How to Sideload Android Apps

Courtesy: ReadWriteWeb

Take note: The following blog post cites Skype as an example.

Skype finally released a version of its mobile application for Android phones. Unfortunately, the fine print revealed the new app was crippled, restricting U.S. users to Wi-Fi only calls, just as it had when the iPhone version was first launched.

But now, only days after the official Android app’s debut, an ingenious developer has hacked the app to work over 3G. Here’s how to use it on your own Android phone now.

Thanks to the guys at Engadget, we’re pointed to the original forum postings for this unofficial version of Skype. But before you can use it – you’ll need to enabled side-loading.

If you’ve never before side-loaded apps onto your device, you may be confused as to how to get started. Side-loading is one of Android’s great features – it opens up the device for the installation of apps found outside of the Android Market. Of course, for novice users, this could be a security issue as it would allow the installation of apps from anywhere on the Web – and not all apps out there are safe. But if you’re prepared to take on the responsibility of ensuring the security of the non-Market apps you install, side-loading is a feature worth enabling. And unlike the Apple iPhone, there’s no need for advanced hacking like “jailbreaking” – it’s just a setting you can switch off and on.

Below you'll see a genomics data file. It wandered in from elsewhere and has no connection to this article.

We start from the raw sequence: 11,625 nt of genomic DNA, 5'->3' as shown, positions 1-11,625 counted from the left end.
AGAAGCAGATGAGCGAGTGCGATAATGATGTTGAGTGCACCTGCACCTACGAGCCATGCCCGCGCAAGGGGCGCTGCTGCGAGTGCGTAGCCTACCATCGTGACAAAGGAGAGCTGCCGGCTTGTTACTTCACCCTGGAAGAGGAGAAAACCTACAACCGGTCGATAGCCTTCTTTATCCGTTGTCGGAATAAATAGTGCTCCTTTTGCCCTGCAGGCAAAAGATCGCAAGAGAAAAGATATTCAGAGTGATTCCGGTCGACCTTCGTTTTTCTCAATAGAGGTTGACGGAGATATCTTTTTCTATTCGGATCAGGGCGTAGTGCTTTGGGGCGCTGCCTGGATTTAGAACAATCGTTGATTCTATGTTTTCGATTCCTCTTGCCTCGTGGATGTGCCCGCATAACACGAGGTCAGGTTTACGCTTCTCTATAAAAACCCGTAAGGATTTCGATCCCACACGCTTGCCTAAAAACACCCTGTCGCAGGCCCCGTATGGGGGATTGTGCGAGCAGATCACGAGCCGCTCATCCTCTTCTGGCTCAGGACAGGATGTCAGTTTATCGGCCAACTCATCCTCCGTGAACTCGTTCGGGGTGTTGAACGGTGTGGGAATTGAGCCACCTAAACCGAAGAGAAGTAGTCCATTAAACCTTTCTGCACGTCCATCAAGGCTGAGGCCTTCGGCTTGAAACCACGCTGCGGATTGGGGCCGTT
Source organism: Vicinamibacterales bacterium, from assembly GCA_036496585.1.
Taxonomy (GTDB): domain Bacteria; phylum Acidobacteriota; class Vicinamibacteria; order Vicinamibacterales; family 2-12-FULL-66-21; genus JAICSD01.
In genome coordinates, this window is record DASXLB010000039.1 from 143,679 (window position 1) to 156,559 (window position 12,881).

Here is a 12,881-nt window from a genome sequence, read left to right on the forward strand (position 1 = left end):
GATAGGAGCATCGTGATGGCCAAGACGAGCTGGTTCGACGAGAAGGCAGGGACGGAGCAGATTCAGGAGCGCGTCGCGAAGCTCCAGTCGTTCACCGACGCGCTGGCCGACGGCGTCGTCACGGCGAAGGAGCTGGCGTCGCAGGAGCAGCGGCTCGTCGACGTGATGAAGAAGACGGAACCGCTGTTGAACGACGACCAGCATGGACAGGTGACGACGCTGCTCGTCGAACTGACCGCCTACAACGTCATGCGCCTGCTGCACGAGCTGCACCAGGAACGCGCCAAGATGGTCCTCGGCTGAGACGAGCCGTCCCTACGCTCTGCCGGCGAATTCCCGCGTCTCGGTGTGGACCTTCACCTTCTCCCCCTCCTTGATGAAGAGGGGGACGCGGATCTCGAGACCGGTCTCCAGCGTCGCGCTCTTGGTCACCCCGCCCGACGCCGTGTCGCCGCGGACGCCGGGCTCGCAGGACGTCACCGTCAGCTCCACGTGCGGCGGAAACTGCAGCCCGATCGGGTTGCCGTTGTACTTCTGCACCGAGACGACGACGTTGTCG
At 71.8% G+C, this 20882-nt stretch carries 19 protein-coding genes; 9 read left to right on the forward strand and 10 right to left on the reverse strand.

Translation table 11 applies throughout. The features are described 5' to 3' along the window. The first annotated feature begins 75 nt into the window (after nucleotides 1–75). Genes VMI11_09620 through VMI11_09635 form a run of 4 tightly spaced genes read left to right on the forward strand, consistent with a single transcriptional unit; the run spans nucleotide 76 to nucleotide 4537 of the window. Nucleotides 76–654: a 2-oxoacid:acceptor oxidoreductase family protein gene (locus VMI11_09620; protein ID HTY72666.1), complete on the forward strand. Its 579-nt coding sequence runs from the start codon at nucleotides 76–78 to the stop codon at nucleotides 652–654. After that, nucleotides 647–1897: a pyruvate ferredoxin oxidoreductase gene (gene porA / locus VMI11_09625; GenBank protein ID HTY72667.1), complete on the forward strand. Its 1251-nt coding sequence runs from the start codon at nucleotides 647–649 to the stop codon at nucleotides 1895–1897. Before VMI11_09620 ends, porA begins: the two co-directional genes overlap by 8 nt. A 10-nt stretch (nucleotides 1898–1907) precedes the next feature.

Step 1: Enable Side-Loading

To enable side-loading on your device, you’ll need to go into your phone’s Settings, then Application Settings. Tap the check box next to “Unknown Sources” to enable the installation of non-Market apps.

A pop-up warning message will appear, informing you that doing so makes your phone more vulnerable to attack and asks you if you agree to take responsibility for any damage to your phone or loss of data that may occur.

Unless you’ve changed your mind, tap “OK.”

Step 2: Download the Skype APK

Now you need to download the hacked Skype APK file and copy it from your computer to your phone via your phone’s memory card. You’ll then use some sort of file manager application (like AndExplorer, ASTRO, Linda or others) to access the file.

Alternately, you can browse to forum user Xeudoxus’s original post from your mobile and tap the link to the Skype APK.

Once installed on the phone, you run it just like any other application.

That’s it!

Note: Side-Loading Workaround & Additional Info

As noted on Engadget, some Android phones don’t allow direct side-loading of apps, for example, the HTC Aria. For those users, there are alternative ways to install apps, but it’s more complicated than just tapping a link on the Web.

One option is the Android Central Sideload Wonder Machine, which is a program for Windows computers that transfers apps from PC to phone. More info on that program is available here on Android Central.

Remember, too, that Skyping over 3G uses data, so be aware that you don’t go over your data plans limits. ReadWriteWeb is not responsible for your phone bill – proceed at your own risk.

And it may be stating the obvious to say this, but this is not an official version of Skype – so you may not want to show it off to the guy at your carrier’s store when you drop by for tech support, for example.

One final note: Verizon users have no need for this hack because Skype partnered with Verizon in March. The Verizon version of Skype has had 3G calling from the start.


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